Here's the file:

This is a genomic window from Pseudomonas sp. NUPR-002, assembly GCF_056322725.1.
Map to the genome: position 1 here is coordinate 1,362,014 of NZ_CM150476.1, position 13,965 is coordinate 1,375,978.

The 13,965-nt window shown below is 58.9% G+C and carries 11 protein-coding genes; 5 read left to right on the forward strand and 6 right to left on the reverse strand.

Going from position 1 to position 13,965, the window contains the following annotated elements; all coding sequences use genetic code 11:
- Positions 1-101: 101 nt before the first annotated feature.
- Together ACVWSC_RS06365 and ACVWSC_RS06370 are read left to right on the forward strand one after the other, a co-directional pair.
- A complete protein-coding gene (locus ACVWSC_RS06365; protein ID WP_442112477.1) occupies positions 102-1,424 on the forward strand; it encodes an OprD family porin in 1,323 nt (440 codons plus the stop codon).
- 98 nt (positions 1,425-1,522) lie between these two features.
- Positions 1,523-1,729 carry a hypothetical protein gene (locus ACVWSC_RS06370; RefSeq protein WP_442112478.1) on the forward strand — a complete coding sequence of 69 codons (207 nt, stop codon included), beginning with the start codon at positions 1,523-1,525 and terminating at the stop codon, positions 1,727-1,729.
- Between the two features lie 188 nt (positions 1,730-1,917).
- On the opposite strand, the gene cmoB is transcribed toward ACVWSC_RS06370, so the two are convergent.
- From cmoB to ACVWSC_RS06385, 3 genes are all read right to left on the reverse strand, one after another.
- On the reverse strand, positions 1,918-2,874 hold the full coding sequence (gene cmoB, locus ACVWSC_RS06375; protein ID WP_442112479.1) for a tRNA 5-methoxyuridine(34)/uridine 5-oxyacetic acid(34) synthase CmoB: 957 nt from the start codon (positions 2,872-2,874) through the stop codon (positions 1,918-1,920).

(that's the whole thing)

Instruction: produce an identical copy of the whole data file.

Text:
This is a genomic window from Pseudomonas sp. NUPR-002, assembly GCF_056322725.1.
Map to the genome: position 1 here is coordinate 1,362,014 of NZ_CM150476.1, position 13,965 is coordinate 1,375,978.

The 13,965-nt window shown below is 58.9% G+C and carries 11 protein-coding genes; 5 read left to right on the forward strand and 6 right to left on the reverse strand.

Going from position 1 to position 13,965, the window contains the following annotated elements; all coding sequences use genetic code 11:
- Positions 1-101: 101 nt before the first annotated feature.
- Together ACVWSC_RS06365 and ACVWSC_RS06370 are read left to right on the forward strand one after the other, a co-directional pair.
- A complete protein-coding gene (locus ACVWSC_RS06365; protein ID WP_442112477.1) occupies positions 102-1,424 on the forward strand; it encodes an OprD family porin in 1,323 nt (440 codons plus the stop codon).
- 98 nt (positions 1,425-1,522) lie between these two features.
- Positions 1,523-1,729 carry a hypothetical protein gene (locus ACVWSC_RS06370; RefSeq protein WP_442112478.1) on the forward strand — a complete coding sequence of 69 codons (207 nt, stop codon included), beginning with the start codon at positions 1,523-1,525 and terminating at the stop codon, positions 1,727-1,729.
- Between the two features lie 188 nt (positions 1,730-1,917).
- On the opposite strand, the gene cmoB is transcribed toward ACVWSC_RS06370, so the two are convergent.
- From cmoB to ACVWSC_RS06385, 3 genes are all read right to left on the reverse strand, one after another.
- On the reverse strand, positions 1,918-2,874 hold the full coding sequence (gene cmoB, locus ACVWSC_RS06375; protein ID WP_442112479.1) for a tRNA 5-methoxyuridine(34)/uridine 5-oxyacetic acid(34) synthase CmoB: 957 nt from the start codon (positions 2,872-2,874) through the stop codon (positions 1,918-1,920).